Whole-genome sequencing decodes the entire DNA by reading all the single nucleotide polymophisms in a person’s genome. This process allows for a complete DNA sequencing that is able to detect gene defects or mutations. The scientific advantage of whole-genome sequencing is that all mutations are recognized at once, meaning that in one whole-genome test you can find different gene mutations while in one locus-specific test you can only find a single mutation. The disadvantage of whole-genome sequencing are the ethical issues involved. The patient has to be aware that a whole-genome test is able to identify all the diseases they are susceptible to. Scientist can’t detect whether patients are or aren’t going to develop a specific disease but they can tell the risks for getting the disease. It is the personal decision of the patient whether he or she wants to know what disease they could potentially die from or obtain. Researchers must also have a patient’s consent to study his or her genome, to study the genome, and confidentiality with the patient to protect their privacy. Also, the patient’s genome might be used by researchers in the future for research.
The answer as to what test should be used to find a mutation is up to the patient. If she just wish to find out if they have a risk of, for example, getting breast cancer, then she should have a limited test, but if she wants to find out all the diseases she has a risk of obtaining then she should do a whole-genome sequencing test. If she chooses the latter, then she has to be aware of the ethical issues that come along with it.
Group 3: Should patients be informed of incidental findings that unequivocally predict serious disease that can be prevented or ameliorated by early detection? What if the disease cannot be prevented or ameliorated?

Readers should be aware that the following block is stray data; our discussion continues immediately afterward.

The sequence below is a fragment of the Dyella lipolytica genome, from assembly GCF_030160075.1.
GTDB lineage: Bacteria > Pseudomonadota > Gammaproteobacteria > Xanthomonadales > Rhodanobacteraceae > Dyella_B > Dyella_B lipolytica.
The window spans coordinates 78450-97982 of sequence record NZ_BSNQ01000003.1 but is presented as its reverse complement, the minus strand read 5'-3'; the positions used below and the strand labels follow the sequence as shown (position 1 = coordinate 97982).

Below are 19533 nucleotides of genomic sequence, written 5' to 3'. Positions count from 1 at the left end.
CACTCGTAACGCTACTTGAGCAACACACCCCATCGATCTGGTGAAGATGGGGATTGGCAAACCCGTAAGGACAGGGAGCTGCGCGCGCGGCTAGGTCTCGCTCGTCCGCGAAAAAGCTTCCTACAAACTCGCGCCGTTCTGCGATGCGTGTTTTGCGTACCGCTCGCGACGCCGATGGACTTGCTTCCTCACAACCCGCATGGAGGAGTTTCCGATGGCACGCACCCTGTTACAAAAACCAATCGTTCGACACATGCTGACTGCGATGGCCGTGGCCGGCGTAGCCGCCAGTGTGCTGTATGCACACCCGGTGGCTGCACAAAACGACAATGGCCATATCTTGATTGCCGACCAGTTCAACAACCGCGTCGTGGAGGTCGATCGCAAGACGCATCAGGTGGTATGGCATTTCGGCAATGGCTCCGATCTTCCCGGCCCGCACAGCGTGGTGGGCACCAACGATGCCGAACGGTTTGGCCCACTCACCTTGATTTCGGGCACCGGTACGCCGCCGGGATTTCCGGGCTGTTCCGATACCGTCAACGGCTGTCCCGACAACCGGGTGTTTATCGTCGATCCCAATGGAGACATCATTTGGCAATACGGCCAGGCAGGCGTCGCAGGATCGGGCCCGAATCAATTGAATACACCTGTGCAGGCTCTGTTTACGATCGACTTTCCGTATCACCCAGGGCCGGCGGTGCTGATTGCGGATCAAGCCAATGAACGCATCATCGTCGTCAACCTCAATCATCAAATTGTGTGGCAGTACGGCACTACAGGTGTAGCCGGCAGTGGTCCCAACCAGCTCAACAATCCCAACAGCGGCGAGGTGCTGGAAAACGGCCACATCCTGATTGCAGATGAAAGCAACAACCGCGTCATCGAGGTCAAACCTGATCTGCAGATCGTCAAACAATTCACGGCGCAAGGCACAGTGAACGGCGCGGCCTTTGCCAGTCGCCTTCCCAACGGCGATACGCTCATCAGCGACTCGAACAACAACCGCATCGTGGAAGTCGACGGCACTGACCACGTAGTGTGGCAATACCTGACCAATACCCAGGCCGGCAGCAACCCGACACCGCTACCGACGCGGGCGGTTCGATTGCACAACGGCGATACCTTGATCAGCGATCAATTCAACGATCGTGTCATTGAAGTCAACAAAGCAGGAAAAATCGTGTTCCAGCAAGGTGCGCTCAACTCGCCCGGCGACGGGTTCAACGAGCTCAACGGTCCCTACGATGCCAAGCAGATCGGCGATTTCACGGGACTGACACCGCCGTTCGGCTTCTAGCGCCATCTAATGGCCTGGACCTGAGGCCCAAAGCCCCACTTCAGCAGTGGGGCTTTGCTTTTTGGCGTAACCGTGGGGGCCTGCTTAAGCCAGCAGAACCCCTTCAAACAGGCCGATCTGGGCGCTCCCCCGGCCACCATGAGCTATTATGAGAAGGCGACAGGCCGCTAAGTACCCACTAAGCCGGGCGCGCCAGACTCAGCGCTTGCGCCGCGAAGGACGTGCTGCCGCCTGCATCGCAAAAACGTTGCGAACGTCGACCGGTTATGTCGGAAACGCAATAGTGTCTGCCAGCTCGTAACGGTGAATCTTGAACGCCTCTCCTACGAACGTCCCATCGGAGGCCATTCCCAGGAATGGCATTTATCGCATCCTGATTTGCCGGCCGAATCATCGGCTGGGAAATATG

From my personal point of view, I would like to be informed the truth if the unequivocal prediction of having the serious disease has been diagnosed. If the disease could be prevented or ameliorated, it definitely would be a good thing, so that I could start preventing and curing the disease with doctors rather than without noticing the disease and realizing after turning to more serious condition. It would be a pity. However, if the disease unfortunately cannot be prevented or ameliorated, I would still want to be told from doctors. The reason is not only the responsibility which I think the doctors should have to tell the true result of the diagnosis even the incidental findings, but also I could have greater chance to make my life differently from the life without noticing and just died like that. By noticing the disease, I could have chance to reform my psychological thinking in order to get rid of psychological worry and anxiety; therefore, I could focus on here and now and to gradually achieve the meaning and purpose on myself for the rest of the life. With this self-awareness, I could have better chance to accomplish the things which are more important to me and planning for the rest of my life in more valuable and efficient way than the life without knowing it. I could have myself ready for what is to come and died without pities.
John, i agree with you on many points especially toward the end where you said “died without pities”. To be totally guilt free or without regrets at death is a blessing simply because you feel as if you have accomplished something in your life. Too many people feel regret right before death due to a disease and never think about all that they have accomplished, the happiness they gave others. I certainly would like to know about potential disease that could be prevented early on so i can make the necessary changes in my life. And even if it can’t be cured, that doesn’t mean i should stop living my life. In fact i should be more joyous with the time i have been given to see what I have to see. It can never be easy to face death, put it certainly can be peaceful.
I agree that an individual should know what diseases they might encounter later in life in order to prevent the disease. However, I feel the patients whole quality of life will be diminished in attempt to prevent a disease that may or might not eventaully develop later in that persons life.
Group3- Questions: Should patients be informed of incidental findings that unequivocally predict serious disease that can be prevented or ameliorated by early detection? What if the disease cannot be prevented or ameliorated?